BOSTON -- The anticipation over top prospect Nick Castellanos' first Major League start might not last much longer. Tigers manager Jim Leyland strongly hinted that he could start Castellanos in left field this coming weekend in Kansas City.
"That's a possibility," Leyland said Wednesday.
The Tigers are scheduled to face consecutive left-handed starters over the weekend -- Danny Duffy on Saturday, Bruce Chen on Sunday. Leyland said he plans on starting Dirks against Chen, who is allowing a much higher batting average (.265) and OPS (.790) to left-handed hitters than right-handed batters (.214, .580).
Dirks is 6-for-17 lifetime off Chen, including a single and two deep flyouts Aug. 18 at Comerica Park.
Leyland's usual choice in left field against lefties, Matt Tuiasosopo, struck out three times against Boston's Jon Lester on Tuesday to deepen his second-half struggles. Tuiasosopo's batting .194 (12-for-62) with seven walks and 22 strikeouts since the All-Star break, including 7-for-49 with five walks and 20 strikeouts against left-handers.
The Tigers have tried to temper expectations for Castellanos, added to the Tigers roster as a September callup on Sunday. His lone at-bat so far has been a pinch-hit appearance Sunday against the Indians.
With free agency looming, Infante switches agents
BOSTON -- Anibal Sanchez and Omar Infante were teammates in Miami before they came over to Detroit last summer, and they've been friends for a while. Now they are both clients of the same agent, with Infante switching his representation to Gene Mato.
Jon Morosi of FOXSports.com first reported the switch on Twitter. Infante confirmed the change on Wednesday, noting he made the change earlier this summer.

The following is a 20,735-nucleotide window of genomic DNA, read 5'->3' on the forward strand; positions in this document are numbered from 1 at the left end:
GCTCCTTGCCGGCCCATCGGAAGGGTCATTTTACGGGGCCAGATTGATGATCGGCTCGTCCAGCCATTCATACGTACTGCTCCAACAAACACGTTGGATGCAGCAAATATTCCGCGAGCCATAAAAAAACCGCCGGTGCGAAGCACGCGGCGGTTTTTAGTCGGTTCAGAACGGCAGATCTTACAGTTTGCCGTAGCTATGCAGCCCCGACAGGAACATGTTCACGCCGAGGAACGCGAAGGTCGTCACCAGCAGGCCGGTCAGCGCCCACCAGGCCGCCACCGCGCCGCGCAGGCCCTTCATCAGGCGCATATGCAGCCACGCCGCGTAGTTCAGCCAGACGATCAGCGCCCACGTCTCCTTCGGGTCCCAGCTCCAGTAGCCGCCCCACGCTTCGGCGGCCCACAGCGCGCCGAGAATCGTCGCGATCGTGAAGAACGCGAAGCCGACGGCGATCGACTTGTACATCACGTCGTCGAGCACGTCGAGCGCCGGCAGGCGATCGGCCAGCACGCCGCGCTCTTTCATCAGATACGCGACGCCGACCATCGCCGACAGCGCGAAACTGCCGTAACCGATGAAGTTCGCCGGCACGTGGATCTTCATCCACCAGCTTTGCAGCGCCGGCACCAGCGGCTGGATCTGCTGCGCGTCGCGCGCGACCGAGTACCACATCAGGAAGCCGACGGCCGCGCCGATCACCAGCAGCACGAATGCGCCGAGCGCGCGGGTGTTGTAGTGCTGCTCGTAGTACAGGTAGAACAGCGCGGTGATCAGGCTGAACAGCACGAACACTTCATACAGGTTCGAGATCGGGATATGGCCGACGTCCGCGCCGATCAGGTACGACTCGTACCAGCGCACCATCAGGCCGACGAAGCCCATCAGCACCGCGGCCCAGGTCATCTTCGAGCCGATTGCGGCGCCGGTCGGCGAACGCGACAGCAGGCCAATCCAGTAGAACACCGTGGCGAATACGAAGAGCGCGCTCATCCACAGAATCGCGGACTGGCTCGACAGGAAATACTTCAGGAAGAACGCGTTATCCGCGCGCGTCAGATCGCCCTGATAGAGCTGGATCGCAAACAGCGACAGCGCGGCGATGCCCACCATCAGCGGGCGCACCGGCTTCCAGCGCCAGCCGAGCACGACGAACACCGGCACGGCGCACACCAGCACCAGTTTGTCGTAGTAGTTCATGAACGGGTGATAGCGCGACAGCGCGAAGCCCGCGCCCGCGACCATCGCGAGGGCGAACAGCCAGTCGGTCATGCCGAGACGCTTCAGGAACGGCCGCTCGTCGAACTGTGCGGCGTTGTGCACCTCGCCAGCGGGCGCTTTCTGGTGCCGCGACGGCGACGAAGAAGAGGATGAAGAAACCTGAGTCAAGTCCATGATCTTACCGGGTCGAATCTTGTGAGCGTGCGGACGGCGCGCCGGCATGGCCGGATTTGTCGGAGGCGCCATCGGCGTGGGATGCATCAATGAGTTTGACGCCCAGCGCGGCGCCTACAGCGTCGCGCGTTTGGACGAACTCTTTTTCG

Infante had been represented by Octagon and agent Alan Nero for most of his career. It's not uncommon anymore for players to switch agents before going into free agency. Jose Valverde jumped to Scott Boras last year, and Carlos Guillen went to Octagon and Scott Pucino in his final season in Detroit. Infante said the move wasn't about free agency, but the timing still sets up Mato to lead Infante into the market.
Mato spent last winter negotiating a five-year contract for Sanchez with the Tigers last year.
Infante is finishing up a two-year, $8 million contract he signed to stick with the Marlins in September 2011. The second baseman avoided the open market that year because he was finishing up a down season, but he'll go into this offseason with some of the strongest numbers of his career.
Infante's .319 batting average, .453 slugging percentage and .799 OPS heading into Wednesday night's game vs. the Red Sox all would be career highs for him in a season. Infante turns 32 in December, but depending on what happens with Robinson Cano, he could be set up to become one of the top middle infielders on the free-agent market this winter.
Infante said Wednesday he hasn't yet thought about free agency, but he intends to wait until the offseason before deciding on his future.
His situation could make things interesting for the Tigers. Hernan Perez, who is ranked the organization's No. 8 prospect by MLB.com, seems to be in line as Detroit's second baseman of the future, especially defensively, but it isn't clear whether that future would be as soon as 2014.
Iglesias listed as day to day with shin splints
BOSTON -- The Tigers were able to take the insult of a 20-4 loss to the Red Sox Wednesday night at Fenway. It's the injury to Jose Iglesias that had them concerned as they left town.
Iglesias left in the fifth inning with shin splints in both legs. Though his fourth-inning dash down the first-base line to beat out a double play throw seemingly had him hobbling afterwards, the injury dates back before that.
"It's been bothering him a little bit before," manager Jim Leyland said after the game. "It just got a little worse tonight, so we got him out."